Part of this consideration is the notion of a framework vs a toolkit. MooTools is a framework that attempts to implement JavaScript as it should be (according to MooTools' authors). The aim is to implement an API that feels like JavaScript and enhances everything; not just the DOM. jQuery is a toolkit that gives you an easy to use collection of methods in a self-contained system designed to make the DOM itself more pleasant. It just so happens that the DOM is where most people focus their effort when writing JavaScript, so in many cases, jQuery is all you need.

Most of the code you write when you write MooTools still feels like JavaScript. If you aren't interested in JavaScript as a language, then learning MooTools is going to feel like a chore. If you are interested in JavaScript and what makes it interesting, powerful, and expressive, then, personally, I think MooTools is the better choice.

The Learning Curve and The Community

First, jQuery is, by and large, easier to learn. It has an almost colloquial style that almost doesn't feel like programming. If all you want is to get something working quickly without learning JavaScript, jQuery is probably a better choice for you. It's not that MooTools can't help you accomplish the same things, but I'll admit that MooTools can be a little harder to get the hang of if you're new to JavaScript and also that there are just a lot of resources out there to help you learn jQuery - more than there are for MooTools at least.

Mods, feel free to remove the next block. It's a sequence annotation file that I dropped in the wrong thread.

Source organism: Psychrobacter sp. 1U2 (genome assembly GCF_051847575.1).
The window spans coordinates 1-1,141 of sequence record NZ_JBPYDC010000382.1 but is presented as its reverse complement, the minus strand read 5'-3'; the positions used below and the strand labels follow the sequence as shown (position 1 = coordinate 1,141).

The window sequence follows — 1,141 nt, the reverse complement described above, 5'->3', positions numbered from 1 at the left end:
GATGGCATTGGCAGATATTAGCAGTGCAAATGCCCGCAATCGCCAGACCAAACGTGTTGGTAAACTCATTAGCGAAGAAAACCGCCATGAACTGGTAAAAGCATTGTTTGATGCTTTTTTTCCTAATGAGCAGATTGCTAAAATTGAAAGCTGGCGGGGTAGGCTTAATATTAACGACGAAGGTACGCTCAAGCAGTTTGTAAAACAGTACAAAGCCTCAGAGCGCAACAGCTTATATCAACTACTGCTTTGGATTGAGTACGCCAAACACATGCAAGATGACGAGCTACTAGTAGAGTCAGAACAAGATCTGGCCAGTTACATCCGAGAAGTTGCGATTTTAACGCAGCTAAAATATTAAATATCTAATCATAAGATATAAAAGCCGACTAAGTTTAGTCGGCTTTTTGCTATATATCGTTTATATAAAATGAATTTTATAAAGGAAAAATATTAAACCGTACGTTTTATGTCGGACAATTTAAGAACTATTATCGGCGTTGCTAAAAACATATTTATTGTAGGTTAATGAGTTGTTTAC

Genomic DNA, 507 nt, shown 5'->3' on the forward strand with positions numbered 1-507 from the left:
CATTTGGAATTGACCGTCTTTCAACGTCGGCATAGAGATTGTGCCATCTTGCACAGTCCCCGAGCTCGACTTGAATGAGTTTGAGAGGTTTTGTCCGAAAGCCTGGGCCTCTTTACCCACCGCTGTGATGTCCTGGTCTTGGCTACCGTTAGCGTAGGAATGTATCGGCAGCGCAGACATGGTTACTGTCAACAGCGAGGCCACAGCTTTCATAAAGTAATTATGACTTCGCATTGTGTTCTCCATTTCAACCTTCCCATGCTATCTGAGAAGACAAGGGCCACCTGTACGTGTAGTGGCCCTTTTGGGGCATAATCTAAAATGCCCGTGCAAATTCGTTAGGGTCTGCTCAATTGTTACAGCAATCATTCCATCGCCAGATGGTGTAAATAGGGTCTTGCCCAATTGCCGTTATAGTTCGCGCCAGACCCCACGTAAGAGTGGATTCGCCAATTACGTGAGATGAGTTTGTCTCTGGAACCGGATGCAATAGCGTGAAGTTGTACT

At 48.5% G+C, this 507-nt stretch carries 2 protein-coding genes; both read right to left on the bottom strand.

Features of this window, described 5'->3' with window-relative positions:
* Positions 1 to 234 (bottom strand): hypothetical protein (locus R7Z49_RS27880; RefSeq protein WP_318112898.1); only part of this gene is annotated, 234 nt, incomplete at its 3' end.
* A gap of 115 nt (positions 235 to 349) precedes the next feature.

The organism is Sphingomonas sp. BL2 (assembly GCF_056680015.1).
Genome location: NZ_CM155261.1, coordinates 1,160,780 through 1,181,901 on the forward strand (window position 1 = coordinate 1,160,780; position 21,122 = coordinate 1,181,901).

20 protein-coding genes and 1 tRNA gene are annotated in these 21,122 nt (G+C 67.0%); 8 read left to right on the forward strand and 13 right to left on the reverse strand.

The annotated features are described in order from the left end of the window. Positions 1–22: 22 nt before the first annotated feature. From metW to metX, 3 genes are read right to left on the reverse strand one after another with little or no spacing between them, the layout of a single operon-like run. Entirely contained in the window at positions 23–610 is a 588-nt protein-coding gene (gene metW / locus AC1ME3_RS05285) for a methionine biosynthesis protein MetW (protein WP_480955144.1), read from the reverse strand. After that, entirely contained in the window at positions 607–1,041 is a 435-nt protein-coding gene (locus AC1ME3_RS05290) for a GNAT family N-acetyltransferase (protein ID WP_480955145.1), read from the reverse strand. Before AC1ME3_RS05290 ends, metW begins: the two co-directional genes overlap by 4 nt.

If you compare the jQuery community (see the "Discussion" page on jQuery) and the MooTools community (irc, mailing list, and unofficial forum) you'll quickly discover two things: 1) the jQuery community is far larger (I attribute this mostly to the point I made above about how easy it is to learn, but also because...) and 2) they are more active in promoting the library. If you measure jQuery and MooTools on metrics like the number of people using it, the number of search queries run on Google, the number of books sold, etc, you'll see jQuery is ahead by a wide margin.

To tell you why you might consider MooTools I'll first need to talk a little bit about what both the frameworks do. Ultimately which framework you choose is going to come down to what you want to accomplish and how you like to program (and maybe even if you like to program, at least in JavaScript).